MALAYBALAY CITY (MindaNews/29 July) – Former president Gloria M. Arroyo, ever the spoiler, rendered an anti-climax to what could have been a theatrical exposé of her unlamented administration’s penchant for profligacy and highly irregular fiscal transactions that left her successor with practically nothing to spend for the remaining months of 2010. Using her equally scandal-prone husband’s medical problem as an excuse, Arroyo chose to skip the first state of the nation address of President Benigno Aquino III to avoid placing herself in an awkward situation vis-à-vis what correctly promised to be a litany of her government’s brazen abuse of power and discretion.
While Aquino’s SONA sounded “bitin” (not fully gratifying) to some observers, it would have made Arroyo stage a walkout nonetheless. Better read Noynoy’s tirade from a safe distance than bear the televised humiliation of waiting the end of arguably the longest half-hour of her life, a time metaphorically longer than the flight to Hong Kong, although Filipino protesters greeted her arrival there.
Her deliberate act of avoidance would make one think she must have regretted having debased her stature as a former president by coveting a post in Congress. Subsequently, her son who held that post had to disgrace himself too by choosing to become a “security guard,” if only to remain in the House of Representatives. Tragedy after tragedy beset us when they still held sway. Now we are witnessing them perform one comedy too many. Should we scorn or laugh at the once mighty people of this country who find it all right to stoop to levels so low so that they could still cling to the semblance of a lost power they had wished to keep as a birthright?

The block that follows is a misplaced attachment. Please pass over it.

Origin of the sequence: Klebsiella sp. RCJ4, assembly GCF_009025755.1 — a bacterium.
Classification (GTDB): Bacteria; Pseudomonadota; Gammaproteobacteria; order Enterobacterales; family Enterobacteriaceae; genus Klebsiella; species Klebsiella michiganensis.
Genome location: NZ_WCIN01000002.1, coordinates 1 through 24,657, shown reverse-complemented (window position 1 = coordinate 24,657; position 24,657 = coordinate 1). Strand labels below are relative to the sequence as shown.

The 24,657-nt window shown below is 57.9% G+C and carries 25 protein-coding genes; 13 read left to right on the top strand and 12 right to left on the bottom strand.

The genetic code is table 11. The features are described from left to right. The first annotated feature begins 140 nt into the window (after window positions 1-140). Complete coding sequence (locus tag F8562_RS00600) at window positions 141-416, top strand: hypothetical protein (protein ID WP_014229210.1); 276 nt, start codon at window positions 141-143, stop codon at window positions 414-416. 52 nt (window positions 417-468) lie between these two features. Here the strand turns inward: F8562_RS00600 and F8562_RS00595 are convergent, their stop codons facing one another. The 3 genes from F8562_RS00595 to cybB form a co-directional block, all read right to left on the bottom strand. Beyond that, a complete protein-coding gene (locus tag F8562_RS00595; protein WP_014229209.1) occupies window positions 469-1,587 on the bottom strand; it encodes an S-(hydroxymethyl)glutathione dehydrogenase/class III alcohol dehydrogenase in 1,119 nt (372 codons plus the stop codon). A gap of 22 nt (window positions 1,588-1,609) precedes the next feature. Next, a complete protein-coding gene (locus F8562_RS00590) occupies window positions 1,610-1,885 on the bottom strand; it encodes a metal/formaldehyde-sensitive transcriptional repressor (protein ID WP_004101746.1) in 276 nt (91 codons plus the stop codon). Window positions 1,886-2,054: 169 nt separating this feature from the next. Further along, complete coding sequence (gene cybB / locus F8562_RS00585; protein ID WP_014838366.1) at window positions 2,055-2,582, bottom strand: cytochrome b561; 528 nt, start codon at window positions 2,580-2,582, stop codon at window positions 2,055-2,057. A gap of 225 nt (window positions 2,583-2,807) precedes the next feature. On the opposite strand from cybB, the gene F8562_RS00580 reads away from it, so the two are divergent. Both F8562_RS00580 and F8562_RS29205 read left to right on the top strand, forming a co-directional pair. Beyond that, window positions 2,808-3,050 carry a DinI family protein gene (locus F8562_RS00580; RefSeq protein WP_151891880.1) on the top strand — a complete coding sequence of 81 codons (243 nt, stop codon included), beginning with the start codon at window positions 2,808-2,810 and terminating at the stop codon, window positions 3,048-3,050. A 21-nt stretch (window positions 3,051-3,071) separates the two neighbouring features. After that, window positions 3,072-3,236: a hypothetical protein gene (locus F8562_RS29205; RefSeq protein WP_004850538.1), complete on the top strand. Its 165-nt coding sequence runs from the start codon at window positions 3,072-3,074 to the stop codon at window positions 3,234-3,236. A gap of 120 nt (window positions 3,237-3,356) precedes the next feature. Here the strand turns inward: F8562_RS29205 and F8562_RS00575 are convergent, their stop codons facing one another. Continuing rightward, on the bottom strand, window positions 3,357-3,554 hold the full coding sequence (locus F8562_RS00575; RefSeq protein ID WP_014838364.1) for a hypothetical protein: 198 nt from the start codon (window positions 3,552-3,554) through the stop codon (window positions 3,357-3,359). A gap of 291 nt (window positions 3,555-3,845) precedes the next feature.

Pray tell what dignity is there with a former chief executive being obliged to shout during roll calls. Place yourself in Arroyo’s shoes and imagine how it would feel to have your opinions and proposals subjected to scrutiny – or worse, ignored and dismissed – by fellow lawmakers who not too long ago came to you on bended knees for “pork” and other favors. Or imagine negotiating for “pork”, the same incentive you dangled to the wolves that are with you now in the House. Reversal of roles can be comic and tragic at the same time.
Ironic, but by holding on to residual power and influence as a lawmaker – maybe one without even an obscure committee to handle – in the hope of avoiding eventual prosecution for her misdeeds, Arroyo has only emphasized her current inconsequence. Abandoned – as expected – by opportunistic allies in the House who no longer find her useful, all she can hope to get from them as peers and co-equals now is ceremonial courtesy for a woman who once held them in their noses.
Ironic, too, but in trying to remain relevant to the affairs of state, she has betrayed the real state of affairs in her own mind – fear of retribution. Will she be able to elude prosecution and ultimately, conviction? Or will she go the way of ousted president Joseph Estrada? At least, Estrada may claim to have been vindicated in as far as the May 10, 2010 elections are concerned.
The next few months will give an idea of how effectively Arroyo can wrestle in an arena where the rules are set by a new president who appears to be serious in getting to the bottom of unresolved controversies during her watch. Let’s see if the Truth Commission will indeed be interested in the truth not in the commission. (MindaViews is the opinion section of MindaNews. H. Marcos C. Mordeno can be reached at firstname.lastname@example.org)